Howdy, Stranger!

It looks like you're new here. If you want to get involved, click one of these buttons!





Toyota Prius Electrical and Lighting Questions

boraboraborabora Posts: 16
i have a 2007 prius, after my trip outside town for 2 weeks, the 12v battery went dead. this has happened twice. The dealer said that it is usual. the only solution is to unplug the battery before and it will take about 1/2 hrs to do so.

is that right?
«134567

Comments

  • birgerbirger Posts: 80
    Hi,

    We're very near to deciding on getting a Prius. In Europe, the vehicle does not have HID headlights, not even as an option. Having had a positive experience retrofitting OEM HID headlights to a Mercedes ML, I would like to know if any US owners have been down that road, and if they could share their experiences.

    On the ML, with the help of a couple of "pigtail adapters" ist was a plug&play operation, and the result was absolutely stunning.

    TIA for your feedback.

    Birger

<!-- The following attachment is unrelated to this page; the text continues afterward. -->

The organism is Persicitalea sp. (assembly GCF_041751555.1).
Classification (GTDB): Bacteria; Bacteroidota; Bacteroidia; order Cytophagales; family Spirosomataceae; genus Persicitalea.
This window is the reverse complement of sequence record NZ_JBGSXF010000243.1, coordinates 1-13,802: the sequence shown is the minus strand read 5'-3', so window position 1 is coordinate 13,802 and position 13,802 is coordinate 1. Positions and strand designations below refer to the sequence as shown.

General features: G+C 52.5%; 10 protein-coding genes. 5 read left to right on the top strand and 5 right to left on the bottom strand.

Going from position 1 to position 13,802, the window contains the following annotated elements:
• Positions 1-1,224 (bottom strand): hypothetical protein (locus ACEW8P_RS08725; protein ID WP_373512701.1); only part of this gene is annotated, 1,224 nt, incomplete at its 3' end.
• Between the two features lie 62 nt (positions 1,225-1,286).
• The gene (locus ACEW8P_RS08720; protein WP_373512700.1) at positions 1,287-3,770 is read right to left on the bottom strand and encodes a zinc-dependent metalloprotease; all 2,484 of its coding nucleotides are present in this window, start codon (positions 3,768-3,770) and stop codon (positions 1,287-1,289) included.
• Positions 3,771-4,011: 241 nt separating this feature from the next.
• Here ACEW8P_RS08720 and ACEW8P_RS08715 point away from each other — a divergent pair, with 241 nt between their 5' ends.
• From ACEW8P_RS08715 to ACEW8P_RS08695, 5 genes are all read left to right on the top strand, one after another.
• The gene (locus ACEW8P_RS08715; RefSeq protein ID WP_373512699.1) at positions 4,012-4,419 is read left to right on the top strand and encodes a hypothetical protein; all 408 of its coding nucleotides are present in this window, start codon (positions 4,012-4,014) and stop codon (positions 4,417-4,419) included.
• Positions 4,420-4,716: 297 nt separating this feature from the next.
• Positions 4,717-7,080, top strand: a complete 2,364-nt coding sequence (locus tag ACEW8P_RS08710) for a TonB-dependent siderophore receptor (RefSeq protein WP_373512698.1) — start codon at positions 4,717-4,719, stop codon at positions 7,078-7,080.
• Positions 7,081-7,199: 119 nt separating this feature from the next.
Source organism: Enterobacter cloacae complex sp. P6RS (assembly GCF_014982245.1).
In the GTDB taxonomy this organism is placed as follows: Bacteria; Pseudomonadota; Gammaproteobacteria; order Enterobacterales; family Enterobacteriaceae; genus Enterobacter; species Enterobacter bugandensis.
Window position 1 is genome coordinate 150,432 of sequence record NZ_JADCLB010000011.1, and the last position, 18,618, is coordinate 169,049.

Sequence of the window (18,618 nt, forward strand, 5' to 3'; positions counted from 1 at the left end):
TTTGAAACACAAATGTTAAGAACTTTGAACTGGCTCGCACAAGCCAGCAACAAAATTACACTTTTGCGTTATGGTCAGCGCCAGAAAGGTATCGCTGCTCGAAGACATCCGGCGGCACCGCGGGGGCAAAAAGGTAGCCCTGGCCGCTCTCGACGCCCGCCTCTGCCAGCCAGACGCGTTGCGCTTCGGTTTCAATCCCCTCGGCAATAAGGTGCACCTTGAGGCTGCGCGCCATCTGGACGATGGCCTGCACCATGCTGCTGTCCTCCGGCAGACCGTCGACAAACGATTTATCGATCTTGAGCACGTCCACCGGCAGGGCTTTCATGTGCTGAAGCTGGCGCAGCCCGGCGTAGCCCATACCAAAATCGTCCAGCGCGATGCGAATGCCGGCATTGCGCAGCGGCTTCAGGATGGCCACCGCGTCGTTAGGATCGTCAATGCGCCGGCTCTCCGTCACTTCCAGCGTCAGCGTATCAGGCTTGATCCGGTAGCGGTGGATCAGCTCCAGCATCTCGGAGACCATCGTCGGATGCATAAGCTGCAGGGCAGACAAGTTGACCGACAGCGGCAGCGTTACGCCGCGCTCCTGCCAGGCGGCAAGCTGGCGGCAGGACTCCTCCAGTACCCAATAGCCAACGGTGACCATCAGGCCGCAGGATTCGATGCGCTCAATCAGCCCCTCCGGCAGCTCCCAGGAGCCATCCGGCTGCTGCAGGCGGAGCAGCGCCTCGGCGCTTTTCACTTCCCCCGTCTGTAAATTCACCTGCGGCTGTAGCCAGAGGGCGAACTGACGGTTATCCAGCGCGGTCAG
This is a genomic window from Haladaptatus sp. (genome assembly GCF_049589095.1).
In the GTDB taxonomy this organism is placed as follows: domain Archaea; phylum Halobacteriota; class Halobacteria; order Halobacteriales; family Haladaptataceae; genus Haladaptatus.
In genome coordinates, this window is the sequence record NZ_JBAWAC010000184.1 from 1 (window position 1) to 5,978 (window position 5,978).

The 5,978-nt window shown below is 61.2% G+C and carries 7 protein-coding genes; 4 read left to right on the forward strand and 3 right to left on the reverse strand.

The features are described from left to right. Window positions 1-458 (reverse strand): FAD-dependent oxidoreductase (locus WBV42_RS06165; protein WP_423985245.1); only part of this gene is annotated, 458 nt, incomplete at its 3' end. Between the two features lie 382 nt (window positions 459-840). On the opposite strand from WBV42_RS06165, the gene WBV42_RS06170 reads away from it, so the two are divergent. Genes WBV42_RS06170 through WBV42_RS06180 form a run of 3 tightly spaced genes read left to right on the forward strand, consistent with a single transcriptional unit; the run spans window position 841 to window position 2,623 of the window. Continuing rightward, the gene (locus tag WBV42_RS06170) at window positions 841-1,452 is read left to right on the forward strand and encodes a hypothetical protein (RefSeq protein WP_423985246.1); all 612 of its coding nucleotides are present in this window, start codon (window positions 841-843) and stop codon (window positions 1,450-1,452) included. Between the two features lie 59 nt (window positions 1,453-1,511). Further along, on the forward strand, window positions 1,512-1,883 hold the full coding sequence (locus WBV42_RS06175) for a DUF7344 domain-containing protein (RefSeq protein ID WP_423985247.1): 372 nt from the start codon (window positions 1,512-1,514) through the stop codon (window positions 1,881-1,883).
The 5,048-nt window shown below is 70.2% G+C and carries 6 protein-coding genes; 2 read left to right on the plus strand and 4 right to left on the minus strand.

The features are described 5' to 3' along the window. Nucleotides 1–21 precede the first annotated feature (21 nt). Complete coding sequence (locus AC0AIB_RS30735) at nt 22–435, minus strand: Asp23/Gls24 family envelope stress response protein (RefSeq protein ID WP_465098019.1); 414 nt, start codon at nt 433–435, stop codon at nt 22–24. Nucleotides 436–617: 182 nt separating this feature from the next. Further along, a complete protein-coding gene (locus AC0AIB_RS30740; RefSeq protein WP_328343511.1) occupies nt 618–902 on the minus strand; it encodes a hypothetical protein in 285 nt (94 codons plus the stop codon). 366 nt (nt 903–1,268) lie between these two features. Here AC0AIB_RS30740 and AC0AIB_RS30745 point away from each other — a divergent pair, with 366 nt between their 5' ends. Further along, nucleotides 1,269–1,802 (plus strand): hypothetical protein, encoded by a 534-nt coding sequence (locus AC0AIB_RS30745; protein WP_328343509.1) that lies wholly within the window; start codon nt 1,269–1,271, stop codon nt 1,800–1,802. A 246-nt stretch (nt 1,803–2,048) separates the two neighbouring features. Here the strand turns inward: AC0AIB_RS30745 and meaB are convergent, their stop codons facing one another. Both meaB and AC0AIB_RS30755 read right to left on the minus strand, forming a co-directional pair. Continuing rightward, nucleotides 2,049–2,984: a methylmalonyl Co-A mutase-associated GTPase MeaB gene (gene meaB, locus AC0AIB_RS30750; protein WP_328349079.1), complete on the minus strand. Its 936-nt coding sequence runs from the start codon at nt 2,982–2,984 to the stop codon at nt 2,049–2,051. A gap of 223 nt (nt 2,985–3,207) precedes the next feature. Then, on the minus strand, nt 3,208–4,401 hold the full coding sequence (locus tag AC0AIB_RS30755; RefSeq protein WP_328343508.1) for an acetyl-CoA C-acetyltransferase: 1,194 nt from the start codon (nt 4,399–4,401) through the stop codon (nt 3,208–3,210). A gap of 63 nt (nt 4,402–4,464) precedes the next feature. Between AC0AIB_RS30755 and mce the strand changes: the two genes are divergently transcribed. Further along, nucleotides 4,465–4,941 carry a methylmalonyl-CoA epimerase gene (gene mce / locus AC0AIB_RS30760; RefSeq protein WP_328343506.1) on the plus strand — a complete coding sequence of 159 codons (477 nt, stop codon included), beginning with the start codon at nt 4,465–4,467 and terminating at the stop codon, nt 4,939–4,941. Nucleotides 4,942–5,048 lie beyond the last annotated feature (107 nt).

• Just passing along some info about headlight (bulbs)...I recently noticed a driver's side headlight out on my 3 yr old '04 Prius. When I went to purchase a replacement (BULB) I had several selections to pick from (cost ranging from $8.00- $22.00). I selected a lower priced bulb and went home to my garage and attempted to change the bulb myself(as I had done so many times B/4 in many of my other past cars). Unfortunitly what a task I had B/4 me. Upon opening the hood I realized the opening behind the headlite assembly is next to impossible. I removed the cover to a module just behind the headlite and tried again to get to the bulb unsuccessfully. Then I called "TOYOTA" for help at the dealership. They explained I had to turn a rubber cover & pull out that cover and release a wire clip and then turn bulb to remove. I tried and tried to no avail and finally took it to the dealer who(thank God) let a mechanic show me how it's done. It still took 15-20 minutes to get it done. While he did the miracle job he pointed out that some of the "Celica" modules are even harder to replace requiring that the bumper has to be dismounted to replace a bulb. I guess I'm lucky by comparison. Anyway...Thats that! Live & Learn. I hope no one has to deal with a bad bulb. As for Toyota...Does it have to be so darn hard to do what use to be a snap.